AIGA | Ethical Guidelines

Working at the Professional Development Center here at the school has been nothing short of professionalism and camaraderie.  I was not required to sign a confidentiality or non disclosure agreement, nor was the paperwork ever mentioned or suggested. They have not placed any restrictions or had objections on the work I have created so far,  going in the internship journal or on any class related platform. One thing however they were adamant about is that any poster work done must include the PDC logo and the school’s logo (as pictured below). The CUNY logo was only placed on certain flyers, not all, and we would be instructed on when we should use the CUNY logo.

When coming up with ideas for some of the ad campaigns they wanted revamped, my first inclination was of course to add visual imagery, which includes but not limited to, objects and people.  After submitting each of the reworked posters for review to our internship site manager, I was only asked once where I got the photos from, and the only reason for that question was because they wanted me to change out one of the images to something they specifically had in mind. It was not because there was a concern of where the photos were sourced from. I only used photos from well known stock websites and google. However, I purposely didn’t choose images that had any copyrighted info. Also, the photos were altered to black and white and did not remain in its colored format. After reading the copyright section on AIGA, I now see that not because photos don’t have the copyright information means it’s not copyrighted.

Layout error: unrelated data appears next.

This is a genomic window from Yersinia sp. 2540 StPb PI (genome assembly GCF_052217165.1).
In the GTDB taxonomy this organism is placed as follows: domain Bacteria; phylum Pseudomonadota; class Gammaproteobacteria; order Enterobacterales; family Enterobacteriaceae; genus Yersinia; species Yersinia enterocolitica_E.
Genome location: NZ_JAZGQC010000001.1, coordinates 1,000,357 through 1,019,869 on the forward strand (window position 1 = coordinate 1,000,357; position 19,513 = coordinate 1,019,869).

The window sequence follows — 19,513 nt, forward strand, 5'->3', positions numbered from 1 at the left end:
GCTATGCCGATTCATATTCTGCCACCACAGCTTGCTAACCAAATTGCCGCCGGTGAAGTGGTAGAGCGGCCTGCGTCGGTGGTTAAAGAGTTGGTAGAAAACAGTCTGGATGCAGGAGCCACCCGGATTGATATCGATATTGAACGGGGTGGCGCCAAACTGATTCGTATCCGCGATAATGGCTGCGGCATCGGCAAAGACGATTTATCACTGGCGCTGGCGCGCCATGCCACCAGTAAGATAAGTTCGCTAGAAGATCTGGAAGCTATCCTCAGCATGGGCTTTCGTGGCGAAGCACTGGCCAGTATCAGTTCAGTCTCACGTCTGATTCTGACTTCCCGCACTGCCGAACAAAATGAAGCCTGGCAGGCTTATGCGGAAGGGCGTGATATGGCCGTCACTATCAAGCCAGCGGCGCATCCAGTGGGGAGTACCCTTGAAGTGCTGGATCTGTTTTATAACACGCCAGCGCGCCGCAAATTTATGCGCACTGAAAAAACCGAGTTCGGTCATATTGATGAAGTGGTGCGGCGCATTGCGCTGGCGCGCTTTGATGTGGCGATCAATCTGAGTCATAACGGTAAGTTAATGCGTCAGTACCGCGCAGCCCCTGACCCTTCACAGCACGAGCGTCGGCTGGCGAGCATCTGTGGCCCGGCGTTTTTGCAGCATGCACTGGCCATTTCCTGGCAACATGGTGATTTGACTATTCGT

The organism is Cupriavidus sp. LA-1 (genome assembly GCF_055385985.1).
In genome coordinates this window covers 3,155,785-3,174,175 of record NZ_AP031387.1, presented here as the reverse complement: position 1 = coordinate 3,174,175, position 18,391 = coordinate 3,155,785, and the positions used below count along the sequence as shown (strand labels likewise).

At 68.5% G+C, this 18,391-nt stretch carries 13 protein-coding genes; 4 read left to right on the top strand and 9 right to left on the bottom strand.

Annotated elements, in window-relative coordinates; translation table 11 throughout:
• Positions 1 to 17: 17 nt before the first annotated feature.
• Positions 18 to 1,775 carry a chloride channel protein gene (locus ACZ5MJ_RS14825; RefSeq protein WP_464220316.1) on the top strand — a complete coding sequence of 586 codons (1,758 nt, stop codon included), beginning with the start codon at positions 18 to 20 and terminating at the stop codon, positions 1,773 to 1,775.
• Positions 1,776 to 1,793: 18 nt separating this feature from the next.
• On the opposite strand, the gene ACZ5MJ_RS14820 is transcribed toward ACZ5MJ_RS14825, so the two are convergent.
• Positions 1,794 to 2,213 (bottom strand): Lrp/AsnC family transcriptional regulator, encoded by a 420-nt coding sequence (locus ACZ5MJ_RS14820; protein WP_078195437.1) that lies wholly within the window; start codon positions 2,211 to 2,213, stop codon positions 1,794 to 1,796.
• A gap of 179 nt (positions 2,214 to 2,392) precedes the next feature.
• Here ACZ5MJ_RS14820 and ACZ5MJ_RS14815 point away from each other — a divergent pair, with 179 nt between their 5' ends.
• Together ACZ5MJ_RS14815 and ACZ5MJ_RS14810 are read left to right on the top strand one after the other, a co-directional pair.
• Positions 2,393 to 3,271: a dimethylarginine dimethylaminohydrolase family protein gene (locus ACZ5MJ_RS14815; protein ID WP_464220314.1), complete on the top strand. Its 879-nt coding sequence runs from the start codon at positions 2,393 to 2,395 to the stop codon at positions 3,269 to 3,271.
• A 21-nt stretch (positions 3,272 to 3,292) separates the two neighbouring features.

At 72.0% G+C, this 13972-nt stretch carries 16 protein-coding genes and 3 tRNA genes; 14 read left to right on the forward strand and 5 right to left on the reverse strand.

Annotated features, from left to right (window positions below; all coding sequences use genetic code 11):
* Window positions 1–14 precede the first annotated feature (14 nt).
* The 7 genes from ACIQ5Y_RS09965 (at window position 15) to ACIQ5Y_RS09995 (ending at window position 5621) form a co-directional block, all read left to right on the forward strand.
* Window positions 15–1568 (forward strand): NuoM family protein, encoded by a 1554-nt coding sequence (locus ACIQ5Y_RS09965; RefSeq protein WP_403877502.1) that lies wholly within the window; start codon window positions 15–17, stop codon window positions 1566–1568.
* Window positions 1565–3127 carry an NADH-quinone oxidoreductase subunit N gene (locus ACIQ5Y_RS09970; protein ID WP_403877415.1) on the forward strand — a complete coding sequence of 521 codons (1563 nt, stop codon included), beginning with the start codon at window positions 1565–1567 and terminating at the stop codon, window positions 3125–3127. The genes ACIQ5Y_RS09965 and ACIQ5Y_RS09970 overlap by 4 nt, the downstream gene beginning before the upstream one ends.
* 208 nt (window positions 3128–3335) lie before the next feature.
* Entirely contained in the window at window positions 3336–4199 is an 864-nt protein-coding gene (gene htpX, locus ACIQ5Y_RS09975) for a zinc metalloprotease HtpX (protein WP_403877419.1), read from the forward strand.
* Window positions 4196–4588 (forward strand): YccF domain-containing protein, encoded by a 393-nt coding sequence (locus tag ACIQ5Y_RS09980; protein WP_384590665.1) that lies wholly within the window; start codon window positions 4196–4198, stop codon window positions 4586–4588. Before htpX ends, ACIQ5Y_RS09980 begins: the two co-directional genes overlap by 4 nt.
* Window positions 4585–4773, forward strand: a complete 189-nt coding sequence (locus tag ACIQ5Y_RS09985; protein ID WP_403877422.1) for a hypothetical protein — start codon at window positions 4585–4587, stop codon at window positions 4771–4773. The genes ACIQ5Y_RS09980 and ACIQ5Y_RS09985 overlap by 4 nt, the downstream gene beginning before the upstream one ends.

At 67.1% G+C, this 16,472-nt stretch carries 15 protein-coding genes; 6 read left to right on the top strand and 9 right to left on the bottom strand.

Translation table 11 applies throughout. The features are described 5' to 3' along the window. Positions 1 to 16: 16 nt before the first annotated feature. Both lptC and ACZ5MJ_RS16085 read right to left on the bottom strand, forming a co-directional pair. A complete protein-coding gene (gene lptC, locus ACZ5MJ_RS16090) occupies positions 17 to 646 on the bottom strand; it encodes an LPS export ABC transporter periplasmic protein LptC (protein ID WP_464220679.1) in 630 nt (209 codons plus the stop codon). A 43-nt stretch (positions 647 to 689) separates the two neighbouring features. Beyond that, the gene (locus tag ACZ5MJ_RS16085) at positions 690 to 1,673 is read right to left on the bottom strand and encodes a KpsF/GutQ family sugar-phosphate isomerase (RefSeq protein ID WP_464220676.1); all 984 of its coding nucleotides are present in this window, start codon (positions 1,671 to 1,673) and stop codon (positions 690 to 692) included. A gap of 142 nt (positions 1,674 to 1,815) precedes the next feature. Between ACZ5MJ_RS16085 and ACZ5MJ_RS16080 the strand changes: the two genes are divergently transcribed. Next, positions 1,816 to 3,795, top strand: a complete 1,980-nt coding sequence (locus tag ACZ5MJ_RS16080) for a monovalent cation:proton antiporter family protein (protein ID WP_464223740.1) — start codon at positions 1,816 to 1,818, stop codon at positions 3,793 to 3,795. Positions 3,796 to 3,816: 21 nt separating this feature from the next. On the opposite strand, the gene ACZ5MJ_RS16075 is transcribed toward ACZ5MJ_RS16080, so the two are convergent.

I must say I found the use of illustrations, use of photography, and copyright chapters in the AIGA Design and Ethics Handbook very beneficial. It went into detail regarding the rights that belong to designers for their artwork and some caveats (i.e. putting certain clauses in your contract that prevents the client from having full or most of the rights to your work) that can work around you having all/most of your rights taken away by a client/employer. As a young and upcoming designer, I don’t know where life will lead — who knows, might end up on the client side — but this is good knowledge to have from the beginning of your career as a designer. I would encourage all designers to read these chapters.